The thin film of atmosphere that sustains our human existence is only about 10 kilometres deep, less than the distance from this Parliament to the Davidson electorate and its magnificent Blue Gum High Forest, recently nominated by the National Trust as an endangered heritage item.  As some sections of society move more quickly than others to a realisation that action is needed, our governments have to provide stronger leadership, education and inspiration towards protecting our environment and achieving a more sustainable society.  

A crucial step towards a more sustainable society is increasing the availability and reliability of public transport systems so that commuters gravitate away from private car use.  As part of my personal commitment, I am catching the train to Parliament.  So, Mr Speaker, you will no doubt understand if I am occasionally late.  While our NSW population has grown considerably in recent decades, can the same be said of our vision, forward planning and infrastructure investment in the area of public transport?  I think not.  This concern is equally applicable to the area of water management.
 
In order to pay for those new initiatives crucial to our future, we need to free up public resources by increasing the efficiency and effectiveness of government.  Surely we cannot afford to continue to deliver infrastructure projects with major cost overruns and delays.  We also need to curtail the growth in senior public service ranks and administrative expenses in order to redirect resources towards long-term investments in our future.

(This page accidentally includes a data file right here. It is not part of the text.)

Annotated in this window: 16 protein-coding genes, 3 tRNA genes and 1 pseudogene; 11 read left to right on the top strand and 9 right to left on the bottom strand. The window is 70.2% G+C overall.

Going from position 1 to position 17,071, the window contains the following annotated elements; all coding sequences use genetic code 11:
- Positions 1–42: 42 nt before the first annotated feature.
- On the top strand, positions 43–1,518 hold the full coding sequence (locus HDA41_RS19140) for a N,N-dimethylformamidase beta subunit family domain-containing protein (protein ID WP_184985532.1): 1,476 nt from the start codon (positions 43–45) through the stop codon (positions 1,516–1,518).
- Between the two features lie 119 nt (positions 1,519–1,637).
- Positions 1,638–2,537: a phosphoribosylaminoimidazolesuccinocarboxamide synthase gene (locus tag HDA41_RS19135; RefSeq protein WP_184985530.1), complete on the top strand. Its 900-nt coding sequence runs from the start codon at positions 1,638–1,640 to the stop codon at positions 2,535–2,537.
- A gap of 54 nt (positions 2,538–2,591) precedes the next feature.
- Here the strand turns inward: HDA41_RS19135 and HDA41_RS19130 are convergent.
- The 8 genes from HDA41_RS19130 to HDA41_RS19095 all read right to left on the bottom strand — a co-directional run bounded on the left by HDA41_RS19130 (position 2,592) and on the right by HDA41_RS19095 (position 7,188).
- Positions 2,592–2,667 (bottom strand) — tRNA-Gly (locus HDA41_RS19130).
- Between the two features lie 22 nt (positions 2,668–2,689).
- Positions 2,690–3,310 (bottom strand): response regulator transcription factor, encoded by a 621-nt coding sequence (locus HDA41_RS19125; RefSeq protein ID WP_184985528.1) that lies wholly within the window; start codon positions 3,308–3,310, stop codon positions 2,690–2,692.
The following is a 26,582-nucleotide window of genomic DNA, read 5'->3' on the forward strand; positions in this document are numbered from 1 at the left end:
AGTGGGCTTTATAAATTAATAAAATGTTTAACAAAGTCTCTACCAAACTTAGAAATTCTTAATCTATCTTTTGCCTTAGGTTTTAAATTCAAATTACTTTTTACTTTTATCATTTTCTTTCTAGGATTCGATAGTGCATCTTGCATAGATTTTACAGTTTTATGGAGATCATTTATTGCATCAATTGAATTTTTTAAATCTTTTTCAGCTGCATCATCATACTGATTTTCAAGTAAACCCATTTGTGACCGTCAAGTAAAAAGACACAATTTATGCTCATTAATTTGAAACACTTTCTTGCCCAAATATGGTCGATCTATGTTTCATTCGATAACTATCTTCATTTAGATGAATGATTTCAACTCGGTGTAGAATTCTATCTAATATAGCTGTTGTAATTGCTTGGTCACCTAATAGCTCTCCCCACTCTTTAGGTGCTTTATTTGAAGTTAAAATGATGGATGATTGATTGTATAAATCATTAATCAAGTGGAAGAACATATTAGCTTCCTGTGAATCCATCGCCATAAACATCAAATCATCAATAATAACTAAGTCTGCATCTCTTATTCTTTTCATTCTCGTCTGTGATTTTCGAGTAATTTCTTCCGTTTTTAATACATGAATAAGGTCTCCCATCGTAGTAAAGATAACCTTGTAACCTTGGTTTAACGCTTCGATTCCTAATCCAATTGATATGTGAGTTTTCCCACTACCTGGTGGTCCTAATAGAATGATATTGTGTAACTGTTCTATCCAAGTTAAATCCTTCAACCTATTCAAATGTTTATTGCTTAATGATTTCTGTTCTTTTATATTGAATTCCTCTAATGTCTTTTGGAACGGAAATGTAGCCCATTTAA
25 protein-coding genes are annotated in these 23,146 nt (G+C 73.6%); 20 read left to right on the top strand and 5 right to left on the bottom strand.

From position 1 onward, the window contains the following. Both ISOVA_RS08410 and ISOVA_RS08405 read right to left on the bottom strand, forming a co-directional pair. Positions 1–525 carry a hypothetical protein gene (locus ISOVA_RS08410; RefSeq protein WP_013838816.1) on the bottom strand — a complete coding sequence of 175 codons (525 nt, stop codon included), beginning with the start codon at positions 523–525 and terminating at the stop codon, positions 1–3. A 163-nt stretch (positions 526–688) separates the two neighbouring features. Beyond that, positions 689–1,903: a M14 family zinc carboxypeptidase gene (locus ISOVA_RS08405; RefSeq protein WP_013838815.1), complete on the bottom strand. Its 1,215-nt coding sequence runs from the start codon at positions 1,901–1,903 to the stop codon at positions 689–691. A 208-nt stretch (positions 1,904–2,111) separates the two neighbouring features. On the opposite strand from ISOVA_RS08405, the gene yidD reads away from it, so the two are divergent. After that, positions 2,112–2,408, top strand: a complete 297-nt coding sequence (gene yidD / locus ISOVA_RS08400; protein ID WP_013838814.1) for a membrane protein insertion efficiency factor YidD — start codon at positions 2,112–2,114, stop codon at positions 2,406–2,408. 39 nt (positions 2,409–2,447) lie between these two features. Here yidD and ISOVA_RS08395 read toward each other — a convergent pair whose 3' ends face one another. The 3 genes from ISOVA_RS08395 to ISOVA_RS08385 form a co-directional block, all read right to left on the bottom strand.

In my professional life I have experienced the commercial world continually striving to do more with less.  At the same time, I have observed the NSW government sector's record of delivering less with more.  Despite record revenues, public service delivery in NSW has deteriorated relative to other states, to our economic and social detriment.  We must do better.

In doing so we must of course respect basic human dignity and be especially mindful of the most vulnerable in our society.  I worked as a volunteer in the refugee sector for a year after completing my undergraduate studies.  Most people I met who were in difficult situations did not want to rely on handouts.  They wanted a fair chance to better themselves and to contribute in a free and democratic society.  Liberalism respects that and encourages people to strive towards their potential rather than become dependent on government.  
Individual spirit, hope and a drive to succeed must continue to be fostered if our society of tomorrow is to thrive.  This thinking is consistent with our most popular national tradition - a “fair go” for all, without undue government interference.

In building new foundations for the future, the traditional model of federalism in this country, dating back over 100 years, needs to be fundamentally questioned.  Change must be welcomed as our world paradoxically expands but grows smaller.  Our increasingly globalised society with its rapid advances in communications and technology, shifting demographics and strong competitive pressures make NSW a very different place from the time of Henry Parkes.  We need to make a more concerted effort to reform intergovernmental relations rather than play politics between parties and levels of government.  The traditional mantra of state rights should not be used as a defence for inaction in legislative reform.  We must establish improved lines of responsibility and accountability between federal and state levels of government in order to reduce duplication, inefficiency and blame shifting.

Certain left wing groups with socialist prejudices have recently been critical of federal government funding for non-government schools.  What the need for federal funding of schools really highlights is the inadequacy of state government support for schools generally and the malfunctioning of our system of federalism.